Vit D To absorb calcium/

Aid formation of bones & teeth Butter, liver, seafood, cod liver oil

Vit E Aids blood circulation/

Helps with tissue repair / Unrefined vegetable oils, butter, Slows ageing process organ meat, raw nuts and seeds

Vit K Plays a role in blood clotting/ Butter, liver, whole grains,

Aid with bone formation dark leafy green vegetables

Vit B Promotes healthy skin, nerves, hair, Fresh fruit and vegetables, raw

complex eyes and muscle/ nuts, seafood, organ meats

Prevents fatigue/

Aids metabolism/

Formation of red blood cells

Vit C Helps to run immune system/ Fresh fruit and vegetables

Aids tissue repair and growth/ and some organ meats

Supports adrenal gland function/

Helps healing of wounds

So those multi vitamins that you overlook on the shelf while doing your weekly shop might actually be a valuable purchase in the long run. Most multi vitamins have most, if not all of these vitamins included in them and for the sake of taking one tablet a day you can help your body to maintain all of the above functions.

The other main micronutrient is mineral, these help to build teeth and bones and turn the food that we eat into energy so as you can imagine, also an important part of a balanced diet! Not only that they actually make up 4% of our body mass mainly in the bone and although we need many minerals to function well there are 7 main minerals which our bodies need, these are:

⦁ Calcium

⦁ Chloride

⦁ Magnesium

⦁ Phosphorus

⦁ Potassium

⦁ Sodium

⦁ Sulphur

These are all found naturally in meat, cereals, fish, milk and dairy products.

So how much should you eat of each I hear you ask? This question has a simple answer – it all depends upon your own personal goals. The national guidelines set by the food standards agency follow the Eatwell plate model which states that each meal should have roughly 35% starchy foods, 35% fruit and veg and then the remaining 30% divided into meat, dairy and fats. We should also be eating the average amount of calories per day, 2500 for men and 2000 for women and the calories should be split across the macro nutrients:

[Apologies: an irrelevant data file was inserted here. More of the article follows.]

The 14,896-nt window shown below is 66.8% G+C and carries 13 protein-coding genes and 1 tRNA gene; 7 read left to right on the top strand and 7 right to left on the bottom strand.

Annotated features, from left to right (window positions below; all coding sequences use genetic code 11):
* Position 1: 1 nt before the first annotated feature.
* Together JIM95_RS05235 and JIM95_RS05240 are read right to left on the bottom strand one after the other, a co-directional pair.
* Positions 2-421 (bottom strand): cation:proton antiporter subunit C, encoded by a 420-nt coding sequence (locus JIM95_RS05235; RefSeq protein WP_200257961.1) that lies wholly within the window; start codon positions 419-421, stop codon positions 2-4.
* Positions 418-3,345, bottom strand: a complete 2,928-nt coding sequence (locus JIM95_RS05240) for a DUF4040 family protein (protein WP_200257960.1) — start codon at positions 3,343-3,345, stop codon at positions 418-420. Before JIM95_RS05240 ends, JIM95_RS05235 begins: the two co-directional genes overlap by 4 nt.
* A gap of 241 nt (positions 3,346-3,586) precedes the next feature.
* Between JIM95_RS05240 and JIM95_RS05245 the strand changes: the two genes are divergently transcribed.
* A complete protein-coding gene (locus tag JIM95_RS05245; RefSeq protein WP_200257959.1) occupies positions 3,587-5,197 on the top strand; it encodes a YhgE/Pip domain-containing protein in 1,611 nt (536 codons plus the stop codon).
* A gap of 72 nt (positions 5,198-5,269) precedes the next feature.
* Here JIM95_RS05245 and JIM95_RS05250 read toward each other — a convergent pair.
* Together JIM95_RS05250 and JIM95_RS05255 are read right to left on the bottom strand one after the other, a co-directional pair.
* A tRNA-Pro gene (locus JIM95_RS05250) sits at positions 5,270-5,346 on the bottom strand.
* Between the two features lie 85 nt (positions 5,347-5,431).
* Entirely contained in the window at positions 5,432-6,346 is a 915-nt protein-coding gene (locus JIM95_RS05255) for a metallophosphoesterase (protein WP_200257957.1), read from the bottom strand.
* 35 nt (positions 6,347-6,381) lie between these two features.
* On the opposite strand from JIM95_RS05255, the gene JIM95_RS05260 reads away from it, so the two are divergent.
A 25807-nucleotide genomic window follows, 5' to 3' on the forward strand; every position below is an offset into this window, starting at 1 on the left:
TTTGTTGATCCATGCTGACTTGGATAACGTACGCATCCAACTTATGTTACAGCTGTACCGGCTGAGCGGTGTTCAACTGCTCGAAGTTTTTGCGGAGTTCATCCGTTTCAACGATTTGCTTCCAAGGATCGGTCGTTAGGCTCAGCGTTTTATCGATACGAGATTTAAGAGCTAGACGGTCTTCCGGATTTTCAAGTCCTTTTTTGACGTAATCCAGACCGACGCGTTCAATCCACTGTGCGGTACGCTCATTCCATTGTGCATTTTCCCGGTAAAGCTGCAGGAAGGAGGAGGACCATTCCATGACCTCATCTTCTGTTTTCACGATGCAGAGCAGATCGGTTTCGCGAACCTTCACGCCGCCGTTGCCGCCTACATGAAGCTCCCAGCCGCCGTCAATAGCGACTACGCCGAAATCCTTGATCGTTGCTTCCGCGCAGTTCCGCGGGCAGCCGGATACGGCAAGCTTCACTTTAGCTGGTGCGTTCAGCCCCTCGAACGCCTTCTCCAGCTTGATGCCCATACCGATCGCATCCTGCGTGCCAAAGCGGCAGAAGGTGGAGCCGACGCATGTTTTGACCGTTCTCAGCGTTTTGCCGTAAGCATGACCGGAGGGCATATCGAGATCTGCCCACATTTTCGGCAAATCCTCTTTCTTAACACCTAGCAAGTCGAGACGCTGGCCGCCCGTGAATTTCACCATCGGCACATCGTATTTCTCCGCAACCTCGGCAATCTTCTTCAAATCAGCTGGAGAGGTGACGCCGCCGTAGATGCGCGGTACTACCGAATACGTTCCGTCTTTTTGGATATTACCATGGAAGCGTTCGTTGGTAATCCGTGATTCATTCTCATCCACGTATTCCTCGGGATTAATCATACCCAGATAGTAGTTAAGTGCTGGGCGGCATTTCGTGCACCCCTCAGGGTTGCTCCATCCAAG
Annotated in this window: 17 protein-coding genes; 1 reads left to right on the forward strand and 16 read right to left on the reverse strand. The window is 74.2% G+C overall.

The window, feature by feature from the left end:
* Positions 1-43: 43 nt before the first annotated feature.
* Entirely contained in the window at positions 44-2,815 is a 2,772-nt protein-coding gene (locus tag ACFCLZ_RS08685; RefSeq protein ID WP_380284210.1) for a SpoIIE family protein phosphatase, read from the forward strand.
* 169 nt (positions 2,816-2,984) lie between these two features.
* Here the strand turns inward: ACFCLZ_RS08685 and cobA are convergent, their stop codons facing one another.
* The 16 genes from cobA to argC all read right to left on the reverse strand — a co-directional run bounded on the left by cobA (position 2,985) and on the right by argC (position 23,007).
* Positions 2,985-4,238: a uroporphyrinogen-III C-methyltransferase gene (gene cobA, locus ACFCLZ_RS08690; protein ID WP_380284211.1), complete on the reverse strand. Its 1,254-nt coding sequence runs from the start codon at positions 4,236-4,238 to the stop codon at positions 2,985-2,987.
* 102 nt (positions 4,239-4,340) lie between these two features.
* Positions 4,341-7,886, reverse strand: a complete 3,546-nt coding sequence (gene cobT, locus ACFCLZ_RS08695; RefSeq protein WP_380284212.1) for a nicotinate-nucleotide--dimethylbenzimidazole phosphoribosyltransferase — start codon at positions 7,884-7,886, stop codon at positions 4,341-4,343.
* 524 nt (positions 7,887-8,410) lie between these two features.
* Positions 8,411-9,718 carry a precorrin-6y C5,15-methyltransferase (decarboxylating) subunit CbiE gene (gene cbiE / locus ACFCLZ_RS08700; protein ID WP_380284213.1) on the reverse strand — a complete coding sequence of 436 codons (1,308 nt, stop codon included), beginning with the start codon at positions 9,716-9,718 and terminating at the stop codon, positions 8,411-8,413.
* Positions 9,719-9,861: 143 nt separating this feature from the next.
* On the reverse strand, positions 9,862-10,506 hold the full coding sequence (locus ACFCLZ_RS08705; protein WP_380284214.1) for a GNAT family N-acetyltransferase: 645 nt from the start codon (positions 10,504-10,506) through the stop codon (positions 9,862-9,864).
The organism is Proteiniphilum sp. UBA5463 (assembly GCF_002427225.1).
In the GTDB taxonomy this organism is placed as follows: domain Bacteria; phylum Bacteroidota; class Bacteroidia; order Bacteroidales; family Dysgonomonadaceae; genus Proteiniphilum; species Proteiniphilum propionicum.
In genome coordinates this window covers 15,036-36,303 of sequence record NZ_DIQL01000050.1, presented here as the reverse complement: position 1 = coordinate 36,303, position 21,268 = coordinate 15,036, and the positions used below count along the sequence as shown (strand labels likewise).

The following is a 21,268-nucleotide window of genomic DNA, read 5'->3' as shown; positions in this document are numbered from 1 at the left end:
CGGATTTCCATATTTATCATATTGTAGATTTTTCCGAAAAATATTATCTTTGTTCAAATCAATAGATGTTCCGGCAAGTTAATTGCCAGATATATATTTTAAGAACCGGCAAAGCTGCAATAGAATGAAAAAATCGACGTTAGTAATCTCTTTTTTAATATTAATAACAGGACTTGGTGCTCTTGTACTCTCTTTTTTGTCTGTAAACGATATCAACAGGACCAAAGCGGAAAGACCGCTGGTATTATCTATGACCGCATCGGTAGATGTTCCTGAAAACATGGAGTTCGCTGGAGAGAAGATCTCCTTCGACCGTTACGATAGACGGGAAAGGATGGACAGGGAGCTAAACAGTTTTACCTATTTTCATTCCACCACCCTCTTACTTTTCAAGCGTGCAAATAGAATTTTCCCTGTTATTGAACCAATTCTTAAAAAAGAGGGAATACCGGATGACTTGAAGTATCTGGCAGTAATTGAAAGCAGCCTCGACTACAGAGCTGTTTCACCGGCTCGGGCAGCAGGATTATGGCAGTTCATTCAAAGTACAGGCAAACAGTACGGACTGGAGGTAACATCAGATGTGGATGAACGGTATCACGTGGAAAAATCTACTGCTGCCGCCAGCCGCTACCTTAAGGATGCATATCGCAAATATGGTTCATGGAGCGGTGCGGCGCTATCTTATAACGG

Minimum 50% carbs (4 calories per gram)

Max 35% fats (9 calories per gram)

Minimum of 55grams of protein which should be 9-12% of the total calories minimum (4 calories per gram)

So based on a 70kg fairly active female you should be eating 1.5g of protein per kg of weight. This would equate to 105g of protein. This is where the maths comes in handy – or a calculator.

105g of protein at 4calories per gram = 420cal

2000 – 420 = 1580cal remaining

50% of total cal should be carbs = 1000cal

1000+420 = 1420

2000 – 1420 = 580cal in fats = 29%

This would total:
CARBOHYDRATES 1000 calories 50%
FATS 580 calories 29%
PROTEINS 420 calories 21%

So next time you wonder what you are actually paying your trainer for, just think about this. They know what they are doing and the fact that they have this kind of knowledge and know how to apply it is why you pay the dollar.

Once you have this down you can alter your own calorie intake to take into account of any new goals that you might have. This could be an increase of carbohydrates if you are looking to build your muscle and gain weight or lower carb intake when looking to lean down.

FINALLY….. hydration. Water is what makes up the massive majority of our bodies therefore, it makes sense that we should really be drinking more than one or 2 glasses of water a day. The recommended amount is 6-8 glasses but depending on weight it can vary from 1.7L to 3L and this is basically because the heavier you are the more water there is in your body.

So all in all, moderate your eating to make sure that you are taking in all macro and micro nutrients in their recommended amounts according to your goals and weight and drink lots and lots of water. Simple as that really.

If your goals change and you are wanting to achieve a target within a desired time frame it is a good idea to research local PT’s and find one that has experience in the area you are training rather than going it alone.

If you need any advice or want information on supplements or nutrition please give me a shout.

- Become your own Supreme Minority -